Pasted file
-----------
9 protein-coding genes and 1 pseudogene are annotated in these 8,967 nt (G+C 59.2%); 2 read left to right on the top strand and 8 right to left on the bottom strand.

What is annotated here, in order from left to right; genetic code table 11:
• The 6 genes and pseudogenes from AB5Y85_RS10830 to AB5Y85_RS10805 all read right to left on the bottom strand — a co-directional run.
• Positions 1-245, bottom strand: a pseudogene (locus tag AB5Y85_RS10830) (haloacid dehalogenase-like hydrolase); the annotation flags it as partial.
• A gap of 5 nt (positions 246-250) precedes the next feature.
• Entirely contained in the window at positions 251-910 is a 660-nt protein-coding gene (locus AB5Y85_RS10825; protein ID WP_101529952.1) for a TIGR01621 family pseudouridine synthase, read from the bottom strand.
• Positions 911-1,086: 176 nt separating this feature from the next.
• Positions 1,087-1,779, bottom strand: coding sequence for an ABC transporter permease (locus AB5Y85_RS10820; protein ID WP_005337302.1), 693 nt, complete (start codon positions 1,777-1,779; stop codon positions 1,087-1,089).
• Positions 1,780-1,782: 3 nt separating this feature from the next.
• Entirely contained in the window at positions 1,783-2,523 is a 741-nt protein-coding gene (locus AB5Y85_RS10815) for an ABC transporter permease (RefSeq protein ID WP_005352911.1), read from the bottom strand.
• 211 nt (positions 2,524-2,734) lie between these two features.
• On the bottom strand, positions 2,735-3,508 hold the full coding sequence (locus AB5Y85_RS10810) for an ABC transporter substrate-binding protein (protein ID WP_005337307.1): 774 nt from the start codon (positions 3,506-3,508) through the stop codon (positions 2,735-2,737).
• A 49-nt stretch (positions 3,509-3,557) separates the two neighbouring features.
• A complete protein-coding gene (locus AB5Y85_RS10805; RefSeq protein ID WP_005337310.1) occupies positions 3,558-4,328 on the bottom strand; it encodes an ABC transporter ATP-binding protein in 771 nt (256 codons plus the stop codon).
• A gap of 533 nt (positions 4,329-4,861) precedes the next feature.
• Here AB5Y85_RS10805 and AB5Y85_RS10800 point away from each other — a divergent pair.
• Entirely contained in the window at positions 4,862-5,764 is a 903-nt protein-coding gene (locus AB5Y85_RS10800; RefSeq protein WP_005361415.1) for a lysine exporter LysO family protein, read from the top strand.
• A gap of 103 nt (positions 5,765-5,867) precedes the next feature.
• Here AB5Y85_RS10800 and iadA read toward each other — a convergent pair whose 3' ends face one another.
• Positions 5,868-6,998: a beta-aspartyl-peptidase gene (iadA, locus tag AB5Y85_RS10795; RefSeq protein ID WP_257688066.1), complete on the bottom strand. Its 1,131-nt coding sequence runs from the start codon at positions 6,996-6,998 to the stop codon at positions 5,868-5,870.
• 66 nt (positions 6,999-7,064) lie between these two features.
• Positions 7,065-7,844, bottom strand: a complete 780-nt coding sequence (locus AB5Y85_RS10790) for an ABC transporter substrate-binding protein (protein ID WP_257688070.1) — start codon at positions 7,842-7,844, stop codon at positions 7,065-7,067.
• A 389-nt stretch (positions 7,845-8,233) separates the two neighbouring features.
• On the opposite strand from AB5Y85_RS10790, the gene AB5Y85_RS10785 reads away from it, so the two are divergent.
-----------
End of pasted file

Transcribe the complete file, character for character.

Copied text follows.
9 protein-coding genes and 1 pseudogene are annotated in these 8,967 nt (G+C 59.2%); 2 read left to right on the top strand and 8 right to left on the bottom strand.

What is annotated here, in order from left to right; genetic code table 11:
• The 6 genes and pseudogenes from AB5Y85_RS10830 to AB5Y85_RS10805 all read right to left on the bottom strand — a co-directional run.
• Positions 1-245, bottom strand: a pseudogene (locus tag AB5Y85_RS10830) (haloacid dehalogenase-like hydrolase); the annotation flags it as partial.
• A gap of 5 nt (positions 246-250) precedes the next feature.
• Entirely contained in the window at positions 251-910 is a 660-nt protein-coding gene (locus AB5Y85_RS10825; protein ID WP_101529952.1) for a TIGR01621 family pseudouridine synthase, read from the bottom strand.
• Positions 911-1,086: 176 nt separating this feature from the next.
• Positions 1,087-1,779, bottom strand: coding sequence for an ABC transporter permease (locus AB5Y85_RS10820; protein ID WP_005337302.1), 693 nt, complete (start codon positions 1,777-1,779; stop codon positions 1,087-1,089).
• Positions 1,780-1,782: 3 nt separating this feature from the next.
• Entirely contained in the window at positions 1,783-2,523 is a 741-nt protein-coding gene (locus AB5Y85_RS10815) for an ABC transporter permease (RefSeq protein ID WP_005352911.1), read from the bottom strand.
• 211 nt (positions 2,524-2,734) lie between these two features.
• On the bottom strand, positions 2,735-3,508 hold the full coding sequence (locus AB5Y85_RS10810) for an ABC transporter substrate-binding protein (protein ID WP_005337307.1): 774 nt from the start codon (positions 3,506-3,508) through the stop codon (positions 2,735-2,737).
• A 49-nt stretch (positions 3,509-3,557) separates the two neighbouring features.
• A complete protein-coding gene (locus AB5Y85_RS10805; RefSeq protein ID WP_005337310.1) occupies positions 3,558-4,328 on the bottom strand; it encodes an ABC transporter ATP-binding protein in 771 nt (256 codons plus the stop codon).
• A gap of 533 nt (positions 4,329-4,861) precedes the next feature.
• Here AB5Y85_RS10805 and AB5Y85_RS10800 point away from each other — a divergent pair.
• Entirely contained in the window at positions 4,862-5,764 is a 903-nt protein-coding gene (locus AB5Y85_RS10800; RefSeq protein WP_005361415.1) for a lysine exporter LysO family protein, read from the top strand.
• A gap of 103 nt (positions 5,765-5,867) precedes the next feature.
• Here AB5Y85_RS10800 and iadA read toward each other — a convergent pair whose 3' ends face one another.
• Positions 5,868-6,998: a beta-aspartyl-peptidase gene (iadA, locus tag AB5Y85_RS10795; RefSeq protein ID WP_257688066.1), complete on the bottom strand. Its 1,131-nt coding sequence runs from the start codon at positions 6,996-6,998 to the stop codon at positions 5,868-5,870.
• 66 nt (positions 6,999-7,064) lie between these two features.
• Positions 7,065-7,844, bottom strand: a complete 780-nt coding sequence (locus AB5Y85_RS10790) for an ABC transporter substrate-binding protein (protein ID WP_257688070.1) — start codon at positions 7,842-7,844, stop codon at positions 7,065-7,067.
• A 389-nt stretch (positions 7,845-8,233) separates the two neighbouring features.
• On the opposite strand from AB5Y85_RS10790, the gene AB5Y85_RS10785 reads away from it, so the two are divergent.